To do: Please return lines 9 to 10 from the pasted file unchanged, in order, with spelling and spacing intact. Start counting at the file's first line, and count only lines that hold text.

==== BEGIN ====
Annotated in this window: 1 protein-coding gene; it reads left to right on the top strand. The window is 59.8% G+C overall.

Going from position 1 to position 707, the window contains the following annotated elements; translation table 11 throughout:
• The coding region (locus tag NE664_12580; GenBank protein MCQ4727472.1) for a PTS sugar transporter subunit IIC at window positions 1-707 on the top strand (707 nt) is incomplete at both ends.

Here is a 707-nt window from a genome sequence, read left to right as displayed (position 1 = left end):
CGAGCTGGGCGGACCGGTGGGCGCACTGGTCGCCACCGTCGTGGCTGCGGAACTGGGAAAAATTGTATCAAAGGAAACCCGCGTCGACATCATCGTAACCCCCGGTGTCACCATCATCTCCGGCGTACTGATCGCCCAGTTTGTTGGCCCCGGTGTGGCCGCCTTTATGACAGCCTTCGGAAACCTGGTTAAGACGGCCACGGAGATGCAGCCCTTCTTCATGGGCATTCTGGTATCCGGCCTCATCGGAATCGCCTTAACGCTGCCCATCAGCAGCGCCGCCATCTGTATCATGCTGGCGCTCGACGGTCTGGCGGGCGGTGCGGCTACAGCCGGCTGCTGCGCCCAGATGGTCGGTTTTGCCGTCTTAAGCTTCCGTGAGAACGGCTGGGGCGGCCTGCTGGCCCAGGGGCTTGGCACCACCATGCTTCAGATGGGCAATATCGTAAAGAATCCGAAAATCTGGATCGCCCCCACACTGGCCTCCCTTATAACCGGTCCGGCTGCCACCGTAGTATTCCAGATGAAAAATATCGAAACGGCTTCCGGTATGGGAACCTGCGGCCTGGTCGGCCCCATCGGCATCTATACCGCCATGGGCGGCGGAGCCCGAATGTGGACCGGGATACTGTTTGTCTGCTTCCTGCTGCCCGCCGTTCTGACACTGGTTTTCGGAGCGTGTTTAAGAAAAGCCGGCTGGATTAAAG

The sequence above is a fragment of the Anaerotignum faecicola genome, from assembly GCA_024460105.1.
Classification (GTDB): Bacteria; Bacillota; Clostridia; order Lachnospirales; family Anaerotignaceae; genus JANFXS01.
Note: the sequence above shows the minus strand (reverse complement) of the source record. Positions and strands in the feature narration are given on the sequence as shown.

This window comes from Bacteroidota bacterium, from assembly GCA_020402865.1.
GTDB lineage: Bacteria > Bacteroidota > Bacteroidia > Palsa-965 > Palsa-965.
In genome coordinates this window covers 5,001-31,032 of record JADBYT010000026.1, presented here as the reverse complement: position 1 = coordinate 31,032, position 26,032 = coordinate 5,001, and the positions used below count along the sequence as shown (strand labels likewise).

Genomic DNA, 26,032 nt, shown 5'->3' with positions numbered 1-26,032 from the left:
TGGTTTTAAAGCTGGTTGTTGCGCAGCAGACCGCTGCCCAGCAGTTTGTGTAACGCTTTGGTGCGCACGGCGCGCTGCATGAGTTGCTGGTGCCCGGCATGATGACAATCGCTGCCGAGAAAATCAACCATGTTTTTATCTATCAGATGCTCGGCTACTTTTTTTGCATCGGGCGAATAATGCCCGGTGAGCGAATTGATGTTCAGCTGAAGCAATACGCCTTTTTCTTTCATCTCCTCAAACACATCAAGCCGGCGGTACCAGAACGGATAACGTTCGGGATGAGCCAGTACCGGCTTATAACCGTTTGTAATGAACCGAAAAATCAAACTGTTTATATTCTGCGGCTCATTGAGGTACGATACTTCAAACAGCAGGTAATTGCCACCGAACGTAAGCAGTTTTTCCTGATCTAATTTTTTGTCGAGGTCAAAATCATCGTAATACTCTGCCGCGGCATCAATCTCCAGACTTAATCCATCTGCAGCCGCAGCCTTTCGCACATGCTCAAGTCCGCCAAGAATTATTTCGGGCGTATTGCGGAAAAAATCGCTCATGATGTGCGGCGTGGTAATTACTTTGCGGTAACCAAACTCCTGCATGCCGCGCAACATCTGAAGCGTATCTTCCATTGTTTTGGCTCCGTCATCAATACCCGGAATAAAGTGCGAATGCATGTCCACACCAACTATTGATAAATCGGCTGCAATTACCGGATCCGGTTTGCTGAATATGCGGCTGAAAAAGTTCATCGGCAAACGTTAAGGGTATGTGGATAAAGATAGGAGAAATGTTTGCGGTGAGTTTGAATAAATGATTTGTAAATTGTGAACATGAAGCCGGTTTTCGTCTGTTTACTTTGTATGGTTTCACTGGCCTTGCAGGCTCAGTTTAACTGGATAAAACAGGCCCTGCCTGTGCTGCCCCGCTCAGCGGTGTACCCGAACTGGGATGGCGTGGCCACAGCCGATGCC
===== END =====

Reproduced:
This window comes from Bacteroidota bacterium, from assembly GCA_020402865.1.
GTDB lineage: Bacteria > Bacteroidota > Bacteroidia > Palsa-965 > Palsa-965.